The government wants all of us immunised by October and many of you still have questions about the process.
We asked you for all your vaccine-related questions, and you responded en masse.
And while we couldn’t answer every single one – we noticed some trends, so we got the information for you.
We previously answered questions around how long it is effective, which is best, and what happens with the new strains.
And today, we’re tackling the logistics – how, where and when.
How will I know when I’m able to get the vaccine?
If you’re in Phase 1, which is rolling out now, the government or your employer will be in touch to schedule an appointment.
If you’re in a later group, right now you just need to play it COVID safe and sit tight.
The Department of Health says future updates will be provided via a public information campaign.
All approved COVID-19 vaccination clinics will be listed on Healthdirect’s National Health Services Directory from late March.
It is worth having a look at the Australian government’s vaccine rollout plan, which takes you through how it will reach priority groups, and where to attend appointments.
How far apart are the two doses, and when will I know it’s time for the second one?
That depends on which vaccine you have.
If you’re having Pfizer, the recommended time between jabs is 21 days and with AstraZeneca, it will be 12 weeks apart.
After your first shot, someone will be in touch to remind you to get the second. If you miss it, call your GP and they will book you in for a second appointment.
Will I get a certificate to show I’ve been fully vaccinated?
Australians can already access their immunisation history through Medicare – there’s a digital and a hard copy.
After you’ve had the vaccine all your history will be there.
Will children be vaccinated?
Short answer: No.
Longer answer: Neither Pfizer or AstraZeneca have been tested on children. Pfizer recommends its jabs go to those 16 years and older, while AstraZeneca is for adults only.
Trials for giving both vaccines to children are under way – with AstraZeneca currently recruiting and Pfizer trialling it in adolescents aged 12 to 15.
Are the vaccines safe for people aged 65 and over?
Pfizer had people over the age of 65 in its trials and the results showed the vaccine worked well and was safe.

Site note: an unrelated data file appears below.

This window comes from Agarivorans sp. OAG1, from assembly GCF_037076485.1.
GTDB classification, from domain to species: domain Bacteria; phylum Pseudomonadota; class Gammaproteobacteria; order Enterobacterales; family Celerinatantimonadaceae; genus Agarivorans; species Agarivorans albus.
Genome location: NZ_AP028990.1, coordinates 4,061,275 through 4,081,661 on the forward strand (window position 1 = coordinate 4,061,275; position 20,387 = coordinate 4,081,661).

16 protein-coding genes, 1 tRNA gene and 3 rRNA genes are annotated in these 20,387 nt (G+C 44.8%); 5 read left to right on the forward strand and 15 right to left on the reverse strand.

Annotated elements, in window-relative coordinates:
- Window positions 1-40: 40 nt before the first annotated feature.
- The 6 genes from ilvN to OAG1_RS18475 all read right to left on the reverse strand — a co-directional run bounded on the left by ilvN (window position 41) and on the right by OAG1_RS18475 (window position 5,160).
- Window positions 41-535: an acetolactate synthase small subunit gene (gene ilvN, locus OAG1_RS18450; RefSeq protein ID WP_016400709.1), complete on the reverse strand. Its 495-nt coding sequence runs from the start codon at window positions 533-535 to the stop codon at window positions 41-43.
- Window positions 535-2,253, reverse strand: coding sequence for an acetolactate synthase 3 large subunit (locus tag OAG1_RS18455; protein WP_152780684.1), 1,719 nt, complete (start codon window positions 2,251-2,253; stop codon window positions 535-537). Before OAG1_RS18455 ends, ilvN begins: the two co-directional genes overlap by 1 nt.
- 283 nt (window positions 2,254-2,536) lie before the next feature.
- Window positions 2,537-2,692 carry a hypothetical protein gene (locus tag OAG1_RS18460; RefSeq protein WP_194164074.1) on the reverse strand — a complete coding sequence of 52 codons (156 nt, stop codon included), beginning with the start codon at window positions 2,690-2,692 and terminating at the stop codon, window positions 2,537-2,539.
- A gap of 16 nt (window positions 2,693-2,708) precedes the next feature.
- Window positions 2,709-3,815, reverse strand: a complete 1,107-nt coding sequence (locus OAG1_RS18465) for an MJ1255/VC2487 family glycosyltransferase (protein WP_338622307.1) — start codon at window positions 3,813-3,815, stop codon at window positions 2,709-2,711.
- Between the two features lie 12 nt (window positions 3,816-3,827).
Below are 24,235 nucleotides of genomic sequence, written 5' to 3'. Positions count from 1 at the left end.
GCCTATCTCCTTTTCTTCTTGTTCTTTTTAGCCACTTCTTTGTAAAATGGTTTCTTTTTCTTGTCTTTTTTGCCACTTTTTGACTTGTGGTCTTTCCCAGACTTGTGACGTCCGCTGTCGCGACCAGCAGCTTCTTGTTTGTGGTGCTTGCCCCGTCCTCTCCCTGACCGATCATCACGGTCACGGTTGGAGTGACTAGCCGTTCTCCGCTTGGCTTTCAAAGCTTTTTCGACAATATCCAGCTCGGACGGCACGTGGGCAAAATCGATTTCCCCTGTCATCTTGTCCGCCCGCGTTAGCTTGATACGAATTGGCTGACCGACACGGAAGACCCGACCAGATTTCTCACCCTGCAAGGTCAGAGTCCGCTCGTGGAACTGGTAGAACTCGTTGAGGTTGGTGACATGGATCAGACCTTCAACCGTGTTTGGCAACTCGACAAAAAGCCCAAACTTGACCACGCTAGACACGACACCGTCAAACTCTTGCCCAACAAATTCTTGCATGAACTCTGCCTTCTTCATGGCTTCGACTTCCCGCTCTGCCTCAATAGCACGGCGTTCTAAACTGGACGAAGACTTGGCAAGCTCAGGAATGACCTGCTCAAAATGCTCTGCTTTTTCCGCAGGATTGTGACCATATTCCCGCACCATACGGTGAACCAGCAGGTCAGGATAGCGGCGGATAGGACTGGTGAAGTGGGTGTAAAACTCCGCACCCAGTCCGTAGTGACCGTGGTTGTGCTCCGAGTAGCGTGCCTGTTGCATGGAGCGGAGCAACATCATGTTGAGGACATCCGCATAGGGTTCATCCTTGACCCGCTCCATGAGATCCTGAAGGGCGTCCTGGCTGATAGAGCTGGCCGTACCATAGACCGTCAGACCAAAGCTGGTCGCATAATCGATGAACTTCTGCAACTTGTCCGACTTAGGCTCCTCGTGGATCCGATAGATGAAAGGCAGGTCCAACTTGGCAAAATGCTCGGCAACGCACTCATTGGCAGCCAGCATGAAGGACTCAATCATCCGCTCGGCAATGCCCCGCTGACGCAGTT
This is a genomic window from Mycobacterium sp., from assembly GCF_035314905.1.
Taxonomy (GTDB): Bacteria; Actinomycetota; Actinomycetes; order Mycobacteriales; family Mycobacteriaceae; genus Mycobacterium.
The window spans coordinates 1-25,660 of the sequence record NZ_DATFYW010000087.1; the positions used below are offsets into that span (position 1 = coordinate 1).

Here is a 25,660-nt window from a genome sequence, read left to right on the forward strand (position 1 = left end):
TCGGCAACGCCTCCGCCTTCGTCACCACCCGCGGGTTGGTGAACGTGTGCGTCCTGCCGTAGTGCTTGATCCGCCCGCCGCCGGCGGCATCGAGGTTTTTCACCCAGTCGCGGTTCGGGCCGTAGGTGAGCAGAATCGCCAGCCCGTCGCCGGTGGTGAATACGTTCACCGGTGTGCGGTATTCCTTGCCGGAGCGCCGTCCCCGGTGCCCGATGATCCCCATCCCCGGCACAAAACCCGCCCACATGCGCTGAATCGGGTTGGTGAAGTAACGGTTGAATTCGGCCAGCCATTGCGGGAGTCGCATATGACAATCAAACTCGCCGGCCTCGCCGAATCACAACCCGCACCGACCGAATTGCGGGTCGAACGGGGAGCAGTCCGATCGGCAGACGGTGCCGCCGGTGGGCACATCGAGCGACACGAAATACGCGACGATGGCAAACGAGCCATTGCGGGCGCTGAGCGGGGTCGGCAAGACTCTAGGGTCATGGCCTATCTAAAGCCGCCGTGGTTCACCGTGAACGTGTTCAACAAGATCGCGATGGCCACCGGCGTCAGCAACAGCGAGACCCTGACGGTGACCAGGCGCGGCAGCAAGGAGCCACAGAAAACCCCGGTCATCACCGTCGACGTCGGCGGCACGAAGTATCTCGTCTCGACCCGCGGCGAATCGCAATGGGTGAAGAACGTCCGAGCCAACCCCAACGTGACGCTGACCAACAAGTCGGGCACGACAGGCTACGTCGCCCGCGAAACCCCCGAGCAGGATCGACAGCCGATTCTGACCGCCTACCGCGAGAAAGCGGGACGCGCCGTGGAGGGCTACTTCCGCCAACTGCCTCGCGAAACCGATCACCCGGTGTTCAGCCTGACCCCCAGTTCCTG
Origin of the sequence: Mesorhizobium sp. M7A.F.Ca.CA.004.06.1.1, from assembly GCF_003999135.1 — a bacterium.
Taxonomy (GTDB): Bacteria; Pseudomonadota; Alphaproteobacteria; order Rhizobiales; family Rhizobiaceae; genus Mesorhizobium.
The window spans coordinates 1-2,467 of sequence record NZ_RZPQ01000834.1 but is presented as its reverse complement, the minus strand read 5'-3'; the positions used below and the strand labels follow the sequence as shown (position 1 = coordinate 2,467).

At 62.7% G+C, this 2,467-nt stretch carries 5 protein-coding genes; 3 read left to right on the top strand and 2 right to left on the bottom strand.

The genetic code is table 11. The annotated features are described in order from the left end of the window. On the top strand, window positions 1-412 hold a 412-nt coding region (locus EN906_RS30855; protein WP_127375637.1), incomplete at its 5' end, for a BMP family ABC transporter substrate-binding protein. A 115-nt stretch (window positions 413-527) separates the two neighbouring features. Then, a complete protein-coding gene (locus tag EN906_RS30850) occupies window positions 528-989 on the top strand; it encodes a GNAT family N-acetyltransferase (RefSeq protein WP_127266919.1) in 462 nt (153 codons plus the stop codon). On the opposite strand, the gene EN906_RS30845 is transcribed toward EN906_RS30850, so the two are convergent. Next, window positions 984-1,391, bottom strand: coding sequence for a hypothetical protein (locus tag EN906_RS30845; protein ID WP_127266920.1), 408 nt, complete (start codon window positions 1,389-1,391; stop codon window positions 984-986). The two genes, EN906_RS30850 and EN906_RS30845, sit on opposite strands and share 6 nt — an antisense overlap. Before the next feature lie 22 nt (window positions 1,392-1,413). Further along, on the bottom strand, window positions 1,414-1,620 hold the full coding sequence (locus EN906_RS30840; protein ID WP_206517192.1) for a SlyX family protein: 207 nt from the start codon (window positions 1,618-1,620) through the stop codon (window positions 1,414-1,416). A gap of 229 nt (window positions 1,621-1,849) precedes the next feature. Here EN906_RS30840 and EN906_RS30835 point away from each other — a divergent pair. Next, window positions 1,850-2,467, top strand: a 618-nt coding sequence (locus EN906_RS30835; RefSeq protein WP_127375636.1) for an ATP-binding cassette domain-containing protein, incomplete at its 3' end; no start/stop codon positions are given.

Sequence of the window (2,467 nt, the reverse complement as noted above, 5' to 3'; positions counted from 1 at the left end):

Currently, there is no information about how the AstraZeneca vaccine works in people aged 65 and over.
The TGA said it recommends the immunisation of elderly patients be done on a case-by-case basis.
If you’re 65-plus have a chat with your doctor.
What are the short-term side effects of the vaccine?
After your shot you may experience temporary side effects.
The main ones are tiredness, pain, headaches, joint pain, redness at the site of the injection, insomnia and nausea.
It may be a bit uncomfortable, but it’s not bad news.
The US Centres for Disease Control describes feeling sick afterwards as “normal signs that your body is building protection”.
The vaccine is doing what it’s meant to be doing and helping your body build up a resistance to COVID-19.
Data from overseas, where the vaccine has been rolling out for some time, shows us that severe reactions are extremely rare.
But if you have one, you should report it straight away to your doctor.
Do we get to choose which vaccine we receive?
No. People in high-priority groups, like health care and quarantine workers will likely receive Pfizer, and most other Australians will get the AstraZeneca.
Is there anyone who shouldn’t get the vaccination, for pre-existing medical conditions?
If you have a history of severely allergic (anaphylactic) reaction to vaccine ingredients you should not take it.
Do I have to pay to be vaccinated?